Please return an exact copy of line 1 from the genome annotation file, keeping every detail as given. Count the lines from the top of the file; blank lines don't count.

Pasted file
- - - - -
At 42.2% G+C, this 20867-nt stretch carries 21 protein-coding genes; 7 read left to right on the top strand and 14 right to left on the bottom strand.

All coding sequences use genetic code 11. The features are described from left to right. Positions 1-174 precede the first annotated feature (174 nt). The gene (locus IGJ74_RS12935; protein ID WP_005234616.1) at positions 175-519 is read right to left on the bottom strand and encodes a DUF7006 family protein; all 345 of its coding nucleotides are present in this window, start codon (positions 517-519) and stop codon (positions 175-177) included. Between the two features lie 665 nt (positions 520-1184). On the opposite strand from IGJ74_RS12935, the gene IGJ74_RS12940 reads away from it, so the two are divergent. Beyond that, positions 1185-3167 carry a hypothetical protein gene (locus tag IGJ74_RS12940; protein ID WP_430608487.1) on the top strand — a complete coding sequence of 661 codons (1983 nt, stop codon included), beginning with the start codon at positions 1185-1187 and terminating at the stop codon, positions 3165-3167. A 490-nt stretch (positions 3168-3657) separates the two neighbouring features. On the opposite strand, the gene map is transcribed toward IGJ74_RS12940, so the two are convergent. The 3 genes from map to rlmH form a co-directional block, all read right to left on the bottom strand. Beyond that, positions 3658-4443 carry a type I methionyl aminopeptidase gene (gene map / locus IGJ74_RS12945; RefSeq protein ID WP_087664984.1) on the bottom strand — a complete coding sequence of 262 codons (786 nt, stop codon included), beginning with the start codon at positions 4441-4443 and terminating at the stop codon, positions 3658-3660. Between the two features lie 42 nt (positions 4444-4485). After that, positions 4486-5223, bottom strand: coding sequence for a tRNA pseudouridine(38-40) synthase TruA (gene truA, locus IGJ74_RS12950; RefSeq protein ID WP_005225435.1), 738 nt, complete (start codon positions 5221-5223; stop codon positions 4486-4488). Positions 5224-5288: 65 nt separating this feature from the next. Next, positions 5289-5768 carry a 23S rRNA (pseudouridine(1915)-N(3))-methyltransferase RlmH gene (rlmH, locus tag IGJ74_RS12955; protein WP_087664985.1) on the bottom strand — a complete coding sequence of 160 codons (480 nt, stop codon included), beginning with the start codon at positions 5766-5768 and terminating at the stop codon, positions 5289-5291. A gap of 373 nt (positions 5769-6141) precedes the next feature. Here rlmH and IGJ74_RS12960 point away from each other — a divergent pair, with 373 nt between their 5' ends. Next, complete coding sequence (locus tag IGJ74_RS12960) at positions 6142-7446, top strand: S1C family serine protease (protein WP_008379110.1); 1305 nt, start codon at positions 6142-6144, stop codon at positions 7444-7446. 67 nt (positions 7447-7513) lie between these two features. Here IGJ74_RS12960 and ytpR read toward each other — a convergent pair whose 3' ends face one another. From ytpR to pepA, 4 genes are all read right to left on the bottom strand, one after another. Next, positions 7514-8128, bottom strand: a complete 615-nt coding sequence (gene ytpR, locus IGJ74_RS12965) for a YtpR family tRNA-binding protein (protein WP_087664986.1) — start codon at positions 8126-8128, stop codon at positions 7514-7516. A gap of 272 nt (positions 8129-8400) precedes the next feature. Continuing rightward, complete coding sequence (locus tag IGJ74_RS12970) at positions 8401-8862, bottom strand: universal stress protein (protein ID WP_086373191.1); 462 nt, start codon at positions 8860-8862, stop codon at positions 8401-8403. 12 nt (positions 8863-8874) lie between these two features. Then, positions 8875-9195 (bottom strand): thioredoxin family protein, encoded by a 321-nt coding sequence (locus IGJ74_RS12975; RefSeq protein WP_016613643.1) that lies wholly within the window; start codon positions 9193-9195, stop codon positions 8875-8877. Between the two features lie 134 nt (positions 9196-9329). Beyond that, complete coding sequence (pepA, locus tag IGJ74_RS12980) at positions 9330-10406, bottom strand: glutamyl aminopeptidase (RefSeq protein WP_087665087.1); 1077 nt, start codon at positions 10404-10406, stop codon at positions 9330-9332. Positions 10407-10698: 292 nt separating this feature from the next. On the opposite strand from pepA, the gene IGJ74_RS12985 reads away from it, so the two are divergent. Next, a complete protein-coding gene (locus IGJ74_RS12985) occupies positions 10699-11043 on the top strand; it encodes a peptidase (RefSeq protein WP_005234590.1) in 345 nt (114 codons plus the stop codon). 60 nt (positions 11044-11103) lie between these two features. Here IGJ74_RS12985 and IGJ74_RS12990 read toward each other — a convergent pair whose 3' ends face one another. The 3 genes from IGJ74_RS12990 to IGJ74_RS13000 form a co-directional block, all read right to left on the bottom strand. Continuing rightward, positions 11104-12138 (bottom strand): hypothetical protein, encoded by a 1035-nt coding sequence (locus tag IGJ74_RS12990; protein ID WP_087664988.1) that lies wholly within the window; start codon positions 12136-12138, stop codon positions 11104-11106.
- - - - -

At 42.2% G+C, this 20867-nt stretch carries 21 protein-coding genes; 7 read left to right on the top strand and 14 right to left on the bottom strand.